Skip to main content

Milestone in Internet History as RIPE NCC Begins Allocating Last Blocks of IPv4 Addresses

  • Due diligence, transparency and fairness a priority
  • Deployment of IPv6 critical to continued Internet growth

Amsterdam, 14 September 2012The RIPE NCC, the Regional Internet Registry (RIR) for Europe, the Middle East and parts of Central Asia, today confirms it is now allocating IPv4 from the last /8 [1] – the final block of 16.8 million IPv4 addresses, allocated by the Internet Assigned Numbers Authority (IANA) to each of the five RIRs in February 2011.

Axel Pawlik, Managing Director of the RIPE NCC said, “When the Internet was first designed it seemed highly unlikely that IP address space would ever be an issue. However, the limitations of the pool of IPv4 address space became clear over time, and in the last few years we have been monitoring supplies closely, preparing ourselves and all stakeholders for the next stage of the Internet. Reaching the last /8 underlines the importance of IPv6 deployment, which is vital to the future growth of the Internet.”

Pawlik continued, “More than 50% of our members already have an IPv6 address space allocation, but there is still a long way to go before we can say that everyone is prepared. IPv6 vastly increases the amount of address space, helping to enable an exciting turning point in society as Internet connected devices become increasingly more sophisticated and commonplace. IPv6 sets a firm foundation for guaranteeing that the future Internet remains reachable for all.”

“The RIPE NCC and its members have always held due diligence, transparency and fairness as top priorities. As the supply of available IPv4 address space has become scarce, these priorities, which underlie the RIPE NCC's management of critical Internet resources, are more important than ever. By following the policies devised and agreed by the Internet community, the careful management of remaining IPv4 address space has been assured.”

Since May 2012, the RIPE NCC has regularly published an interactive graph showing the amount of IPv4 address space available for allocation. Now that the RIPE NCC is allocating from the last /8, organisations applying for IPv4 address space are subject to IPv4 last /8 evaluation procedures. These processes are clearly laid out in the official policy developed by the RIPE community: each LIR can receive one /22 (1,024 IPv4 addresses) upon application for IPv4 resources. In order to obtain this /22 allocation, the LIR must already have an IPv6 allocation and have a demonstrated need for IPv4 address space.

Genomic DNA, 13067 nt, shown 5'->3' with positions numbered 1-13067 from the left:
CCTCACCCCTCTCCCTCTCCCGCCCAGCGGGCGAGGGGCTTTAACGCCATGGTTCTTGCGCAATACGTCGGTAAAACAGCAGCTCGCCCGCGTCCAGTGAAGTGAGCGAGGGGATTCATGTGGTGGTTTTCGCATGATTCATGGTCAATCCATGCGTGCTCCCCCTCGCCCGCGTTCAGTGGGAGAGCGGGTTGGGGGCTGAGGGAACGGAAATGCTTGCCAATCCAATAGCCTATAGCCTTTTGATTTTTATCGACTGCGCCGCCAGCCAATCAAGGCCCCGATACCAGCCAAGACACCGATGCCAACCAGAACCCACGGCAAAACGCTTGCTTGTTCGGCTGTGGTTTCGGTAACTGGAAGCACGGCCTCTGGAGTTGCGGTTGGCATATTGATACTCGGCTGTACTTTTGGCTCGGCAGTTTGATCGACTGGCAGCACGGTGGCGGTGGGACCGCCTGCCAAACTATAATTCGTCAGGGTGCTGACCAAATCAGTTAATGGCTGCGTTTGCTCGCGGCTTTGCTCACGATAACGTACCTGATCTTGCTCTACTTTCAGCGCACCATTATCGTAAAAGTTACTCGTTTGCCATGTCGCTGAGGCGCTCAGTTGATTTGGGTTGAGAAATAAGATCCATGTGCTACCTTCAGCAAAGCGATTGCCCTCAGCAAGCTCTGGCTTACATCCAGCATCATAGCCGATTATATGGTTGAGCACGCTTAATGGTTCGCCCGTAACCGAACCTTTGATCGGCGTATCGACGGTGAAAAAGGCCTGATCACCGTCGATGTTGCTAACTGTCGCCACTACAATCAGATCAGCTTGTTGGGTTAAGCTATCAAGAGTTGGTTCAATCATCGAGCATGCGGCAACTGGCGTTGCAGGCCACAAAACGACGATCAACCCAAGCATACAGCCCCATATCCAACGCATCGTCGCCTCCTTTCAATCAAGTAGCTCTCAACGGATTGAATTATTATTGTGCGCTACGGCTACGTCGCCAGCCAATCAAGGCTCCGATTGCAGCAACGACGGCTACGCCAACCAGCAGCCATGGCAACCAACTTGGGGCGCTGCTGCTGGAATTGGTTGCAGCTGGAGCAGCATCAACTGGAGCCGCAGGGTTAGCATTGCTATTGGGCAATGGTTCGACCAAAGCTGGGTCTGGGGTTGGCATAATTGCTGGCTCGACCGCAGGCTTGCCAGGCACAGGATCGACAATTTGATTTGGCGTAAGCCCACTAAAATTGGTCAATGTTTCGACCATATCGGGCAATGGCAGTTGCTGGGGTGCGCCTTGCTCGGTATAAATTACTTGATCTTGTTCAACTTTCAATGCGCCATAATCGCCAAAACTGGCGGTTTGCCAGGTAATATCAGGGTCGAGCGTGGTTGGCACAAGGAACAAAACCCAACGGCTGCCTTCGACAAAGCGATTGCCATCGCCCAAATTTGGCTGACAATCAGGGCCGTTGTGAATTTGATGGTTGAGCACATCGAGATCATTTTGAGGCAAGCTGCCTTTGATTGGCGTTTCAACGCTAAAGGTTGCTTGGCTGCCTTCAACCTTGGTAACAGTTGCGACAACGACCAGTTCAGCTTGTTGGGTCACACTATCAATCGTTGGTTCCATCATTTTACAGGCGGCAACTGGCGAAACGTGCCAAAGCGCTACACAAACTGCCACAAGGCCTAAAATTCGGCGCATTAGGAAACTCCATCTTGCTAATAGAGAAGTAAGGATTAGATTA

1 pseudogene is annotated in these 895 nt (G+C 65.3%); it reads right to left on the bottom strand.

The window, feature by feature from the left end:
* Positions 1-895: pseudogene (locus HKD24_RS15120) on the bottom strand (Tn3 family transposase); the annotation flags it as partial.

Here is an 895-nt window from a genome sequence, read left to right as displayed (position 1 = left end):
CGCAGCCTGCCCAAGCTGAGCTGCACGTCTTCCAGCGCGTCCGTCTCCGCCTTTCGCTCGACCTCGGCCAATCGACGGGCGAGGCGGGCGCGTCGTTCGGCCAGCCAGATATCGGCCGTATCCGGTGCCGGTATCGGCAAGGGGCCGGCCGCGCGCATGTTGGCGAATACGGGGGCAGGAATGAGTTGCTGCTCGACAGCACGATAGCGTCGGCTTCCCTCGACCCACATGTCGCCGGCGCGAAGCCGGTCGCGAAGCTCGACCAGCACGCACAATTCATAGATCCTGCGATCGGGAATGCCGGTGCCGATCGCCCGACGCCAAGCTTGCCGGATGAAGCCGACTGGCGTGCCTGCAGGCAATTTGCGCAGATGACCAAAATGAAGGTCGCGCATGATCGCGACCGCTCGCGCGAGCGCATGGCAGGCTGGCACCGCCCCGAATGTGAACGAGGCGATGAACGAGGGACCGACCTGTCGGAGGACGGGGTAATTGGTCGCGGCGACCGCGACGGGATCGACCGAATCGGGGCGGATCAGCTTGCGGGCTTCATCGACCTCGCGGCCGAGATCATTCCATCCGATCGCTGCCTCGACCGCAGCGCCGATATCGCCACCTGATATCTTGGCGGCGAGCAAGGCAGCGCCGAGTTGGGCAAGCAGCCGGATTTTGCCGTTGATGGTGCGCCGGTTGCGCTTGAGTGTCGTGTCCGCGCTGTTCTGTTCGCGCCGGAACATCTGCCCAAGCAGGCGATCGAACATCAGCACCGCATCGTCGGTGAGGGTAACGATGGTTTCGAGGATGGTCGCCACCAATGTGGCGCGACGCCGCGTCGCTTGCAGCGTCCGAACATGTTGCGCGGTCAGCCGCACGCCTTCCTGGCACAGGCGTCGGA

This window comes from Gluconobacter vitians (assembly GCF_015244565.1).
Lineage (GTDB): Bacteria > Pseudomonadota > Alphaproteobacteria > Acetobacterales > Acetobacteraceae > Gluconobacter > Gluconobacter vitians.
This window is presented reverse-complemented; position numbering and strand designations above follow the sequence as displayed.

To learn more about IPv6, you can visit:

[1] IPv4 addresses from this /8 will then be allocated according to section 5.6 of “IPv4 Address Allocation and Assignment Policies for the RIPE NCC Service Region”.

- ENDS -

Press contact:

Email: [email protected]

Phone: +44 (0) 207 229 4400

About the RIPE NCC

Founded in 1992, the RIPE NCC is an independent, not-for-profit membership organisation that supports the infrastructure of the Internet. The most prominent activity of the RIPE NCC is to act as a Regional Internet Registry (RIR) providing global Internet resources and related services to a current membership base of around 8,000 members in over 75 countries.

These members consist mainly of Internet Service Providers (ISPs), telecommunication organisations and large corporations located in Europe, the Middle East and parts of Central Asia.

As one of the world's five RIRs, the RIPE NCC performs a range of critical functions including:

  • The reliable and stable allocation of Internet number resources (IPv4, IPv6 and AS Number resources)
  • The responsible storage and maintenance of this registration data
  • The provision of an open, publicly accessible database where this data can be accessed

The RIPE NCC also provides a range of technical and coordination services for the Internet community including the operation of K-root (one of the 13 root name servers).

As a result of its established position in the Internet industry, the RIPE NCC has played an important role in the World Summit on the Information Society (WSIS), the Internet Governance Forum (IGF), European Union (EU) workshops and government briefings on key issues in the current Internet landscape.

More information about the RIPE NCC is available at: